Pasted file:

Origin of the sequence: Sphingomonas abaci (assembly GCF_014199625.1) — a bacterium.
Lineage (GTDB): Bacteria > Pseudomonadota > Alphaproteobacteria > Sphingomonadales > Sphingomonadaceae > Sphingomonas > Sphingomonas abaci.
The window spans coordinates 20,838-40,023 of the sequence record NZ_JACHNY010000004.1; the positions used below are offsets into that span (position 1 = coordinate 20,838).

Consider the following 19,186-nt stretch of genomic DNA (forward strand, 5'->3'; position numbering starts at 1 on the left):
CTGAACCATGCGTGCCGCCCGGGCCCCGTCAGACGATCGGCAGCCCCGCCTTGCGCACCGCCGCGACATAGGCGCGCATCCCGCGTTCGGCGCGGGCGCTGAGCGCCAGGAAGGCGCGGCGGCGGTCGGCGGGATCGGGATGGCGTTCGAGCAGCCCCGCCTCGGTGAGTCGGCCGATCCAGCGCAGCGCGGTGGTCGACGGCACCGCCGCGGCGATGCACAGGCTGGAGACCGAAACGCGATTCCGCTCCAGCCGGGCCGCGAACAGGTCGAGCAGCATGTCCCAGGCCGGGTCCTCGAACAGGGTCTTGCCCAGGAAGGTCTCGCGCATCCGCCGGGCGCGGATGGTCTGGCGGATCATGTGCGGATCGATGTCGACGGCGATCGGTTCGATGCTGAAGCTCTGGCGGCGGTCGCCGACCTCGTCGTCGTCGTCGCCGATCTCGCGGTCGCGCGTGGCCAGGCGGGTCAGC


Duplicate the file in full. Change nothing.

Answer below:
Origin of the sequence: Sphingomonas abaci (assembly GCF_014199625.1) — a bacterium.
Lineage (GTDB): Bacteria > Pseudomonadota > Alphaproteobacteria > Sphingomonadales > Sphingomonadaceae > Sphingomonas > Sphingomonas abaci.
The window spans coordinates 20,838-40,023 of the sequence record NZ_JACHNY010000004.1; the positions used below are offsets into that span (position 1 = coordinate 20,838).

Consider the following 19,186-nt stretch of genomic DNA (forward strand, 5'->3'; position numbering starts at 1 on the left):
CTGAACCATGCGTGCCGCCCGGGCCCCGTCAGACGATCGGCAGCCCCGCCTTGCGCACCGCCGCGACATAGGCGCGCATCCCGCGTTCGGCGCGGGCGCTGAGCGCCAGGAAGGCGCGGCGGCGGTCGGCGGGATCGGGATGGCGTTCGAGCAGCCCCGCCTCGGTGAGTCGGCCGATCCAGCGCAGCGCGGTGGTCGACGGCACCGCCGCGGCGATGCACAGGCTGGAGACCGAAACGCGATTCCGCTCCAGCCGGGCCGCGAACAGGTCGAGCAGCATGTCCCAGGCCGGGTCCTCGAACAGGGTCTTGCCCAGGAAGGTCTCGCGCATCCGCCGGGCGCGGATGGTCTGGCGGATCATGTGCGGATCGATGTCGACGGCGATCGGTTCGATGCTGAAGCTCTGGCGGCGGTCGCCGACCTCGTCGTCGTCGTCGCCGATCTCGCGGTCGCGCGTGGCCAGGCGGGTCAGC